where I is a differential term which is a differential function of the fuel-air ratio sensor output υ.sub.θ2, and P is a proportional term. As shown in FIG. 7, the output υ.sub.θ2 of the air-fuel ratio sensor is a sinusoidal curve which alternately changes below and above a predetermined comparison level υTH, (i.e., a stoichiometric air-fuel ratio) between a maximum of 1 V and a minimum of OV, as indicated by (1). The differential term I is calculated by differentiating the air-fuel sensor output υ.sub.θ2 and takes a repeated angular shape, as shown by (2) in FIG. 7. The proportional term P is of a rectangular wave form which alternately takes a predetermined positive value when the air-fuel ratio of the mixture is below the comparison or stoichiometric level, i.e., υ.sub.θ2 <υTH, and a predetermined negative value when the air-fuel ratio of the mixture is above the comparison or stoichiometric level, i.e., υ.sub.θ2 >υTH, as indicated by (3) in FIG. 7. Thus, the feedback correction term CFB is the sum of 1, the differential term I and the proportional term P and shown by (4) in FIG. 7.

If it is determined in Step 304 that feedback conditions have not been established, the routine proceeds to Step 306, and the feedback correction term CFB is set equal to 1 and stored in the RAM 205.

After Step 305 or Step 306, Step 307 is performed. In Step 307, a signal corresponding to the battery volta VB is input via the second input interface circuit 102 and the A/D converter 203, and the value of the battery voltage is stored in the RAM 205.

In Step 308, the signal from the fuel temperature sensor 17A which corresponds to the fuel temperature TF is input via the second input interface circuit 102 and the A/D converter 203, and the value of the fuel temperature TF is stored in the RAM 205.

Next, in Step 309, based on the values of the battery voltage VB and the fuel temperature TF which were stored in the RAM 205, the fuel pressure correction coefficient CBAT is read from the table in the ROM 206 and is stored in the RAM 205.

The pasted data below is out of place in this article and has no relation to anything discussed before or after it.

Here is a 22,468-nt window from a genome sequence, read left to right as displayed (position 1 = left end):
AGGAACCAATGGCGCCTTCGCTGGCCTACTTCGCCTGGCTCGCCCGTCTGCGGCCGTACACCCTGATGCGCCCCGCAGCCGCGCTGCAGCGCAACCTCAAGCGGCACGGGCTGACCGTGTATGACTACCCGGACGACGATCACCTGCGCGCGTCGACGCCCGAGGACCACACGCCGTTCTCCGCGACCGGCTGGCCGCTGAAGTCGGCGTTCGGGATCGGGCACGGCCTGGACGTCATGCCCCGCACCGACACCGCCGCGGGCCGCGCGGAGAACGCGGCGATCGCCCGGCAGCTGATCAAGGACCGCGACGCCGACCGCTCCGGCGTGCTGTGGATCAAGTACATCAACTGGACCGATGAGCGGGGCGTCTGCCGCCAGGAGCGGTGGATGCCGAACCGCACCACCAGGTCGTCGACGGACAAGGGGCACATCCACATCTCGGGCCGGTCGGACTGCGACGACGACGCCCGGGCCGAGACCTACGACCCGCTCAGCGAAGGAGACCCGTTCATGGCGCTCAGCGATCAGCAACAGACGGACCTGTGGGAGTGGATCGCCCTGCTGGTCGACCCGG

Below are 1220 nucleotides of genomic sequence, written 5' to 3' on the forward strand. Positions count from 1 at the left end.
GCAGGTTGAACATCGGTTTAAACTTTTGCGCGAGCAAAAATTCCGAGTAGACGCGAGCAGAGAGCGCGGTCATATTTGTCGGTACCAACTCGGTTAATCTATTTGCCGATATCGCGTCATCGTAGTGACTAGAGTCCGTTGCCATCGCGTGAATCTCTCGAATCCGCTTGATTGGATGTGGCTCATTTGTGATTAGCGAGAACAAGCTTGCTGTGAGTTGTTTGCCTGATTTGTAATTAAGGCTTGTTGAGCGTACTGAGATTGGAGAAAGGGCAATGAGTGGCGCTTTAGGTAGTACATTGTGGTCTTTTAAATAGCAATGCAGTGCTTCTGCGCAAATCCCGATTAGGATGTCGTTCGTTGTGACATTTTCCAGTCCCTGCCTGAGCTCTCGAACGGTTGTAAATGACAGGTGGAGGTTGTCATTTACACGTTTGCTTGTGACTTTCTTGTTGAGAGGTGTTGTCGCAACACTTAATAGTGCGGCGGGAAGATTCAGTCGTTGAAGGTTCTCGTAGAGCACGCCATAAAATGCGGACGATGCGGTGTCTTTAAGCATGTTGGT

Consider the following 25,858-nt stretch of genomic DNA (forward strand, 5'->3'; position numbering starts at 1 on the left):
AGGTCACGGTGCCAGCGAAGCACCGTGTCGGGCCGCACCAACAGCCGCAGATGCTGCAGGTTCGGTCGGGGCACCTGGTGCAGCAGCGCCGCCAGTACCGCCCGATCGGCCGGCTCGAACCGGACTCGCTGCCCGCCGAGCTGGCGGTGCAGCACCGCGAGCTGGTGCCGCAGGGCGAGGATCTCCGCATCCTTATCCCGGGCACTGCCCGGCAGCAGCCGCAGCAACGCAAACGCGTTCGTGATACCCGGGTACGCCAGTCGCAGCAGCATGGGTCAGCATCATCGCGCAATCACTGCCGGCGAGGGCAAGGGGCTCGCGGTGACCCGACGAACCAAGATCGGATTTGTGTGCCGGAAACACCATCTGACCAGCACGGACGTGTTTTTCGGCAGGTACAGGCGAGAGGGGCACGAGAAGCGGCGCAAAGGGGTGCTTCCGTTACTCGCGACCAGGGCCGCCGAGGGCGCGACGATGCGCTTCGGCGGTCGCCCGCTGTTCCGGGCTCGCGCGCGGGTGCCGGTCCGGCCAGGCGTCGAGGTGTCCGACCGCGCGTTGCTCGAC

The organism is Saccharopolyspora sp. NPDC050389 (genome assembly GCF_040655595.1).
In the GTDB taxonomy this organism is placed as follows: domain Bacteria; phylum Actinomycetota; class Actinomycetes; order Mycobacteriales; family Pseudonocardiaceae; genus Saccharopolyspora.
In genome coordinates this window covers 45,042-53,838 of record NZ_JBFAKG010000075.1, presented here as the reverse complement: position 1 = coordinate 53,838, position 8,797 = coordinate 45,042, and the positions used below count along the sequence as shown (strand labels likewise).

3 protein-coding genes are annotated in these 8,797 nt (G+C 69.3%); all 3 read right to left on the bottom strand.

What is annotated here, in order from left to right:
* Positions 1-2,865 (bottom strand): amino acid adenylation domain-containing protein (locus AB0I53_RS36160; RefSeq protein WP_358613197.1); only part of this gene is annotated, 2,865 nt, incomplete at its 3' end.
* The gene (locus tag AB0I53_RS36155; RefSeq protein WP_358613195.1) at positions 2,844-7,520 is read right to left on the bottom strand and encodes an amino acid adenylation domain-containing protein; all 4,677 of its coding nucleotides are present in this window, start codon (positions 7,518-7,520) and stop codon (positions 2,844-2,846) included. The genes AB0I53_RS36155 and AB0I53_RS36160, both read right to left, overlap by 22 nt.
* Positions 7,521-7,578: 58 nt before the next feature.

In Step 310, based on the value of the battery voltage VB, the injector voltage correction term TBAT is read from the corresponding table in the ROM 206 and is stored in the RAM 205. The injector voltage correction term TBAT is used to compensate for the response delay of the fuel injector 4 due to the battery voltage.

In Step 311, the corrected pulse width TPW of pulses to be applied to the fuel injector 4 is calculated using the formula TPW =TPWO (basic pulse width) ŚCFB (feedback correction coefficient) ŚCBAT (fuel pressure correction coefficient) +TBAT (injector voltage correction term), and the result is stored in the RAM 205. The values of TPW, CFB, CBAT and TBAT are read from the RAM 205. Upon the completion of Step 311, the routine of FIG. 5 is completed, and an unillustrated main program is returned to.

The controller 14 then sends pulses having the calculated pulse width TPW to the fuel injector 4. The pulse width TPW is long enough to compensate for the decrease in the fuel pump discharge pressure PA caused by a decrease in the battery voltage VB or the fuel temperature TF, so the proper quantity of fuel can always be supplied to the engine 1 by the fuel injector 4.

In the example of a routine illustrated in FIG. 5, the pulse width is corrected in accordance with both the battery voltage VB and the fuel temperature TF. FIG. 6 illustrates another example of a routine in which the pulse width is corrected only in accordance with the battery voltage VB. Steps 300 through 307 of this routine are identical to the corresponding steps in FIG. 5. However, in Step 308, the fuel pressure correction coefficient CBAT is calculated only on the basis of the battery voltage VB. Subsequent Steps 309 and 310 are identical to Steps 310 and 311, respectively, of FIG. 5.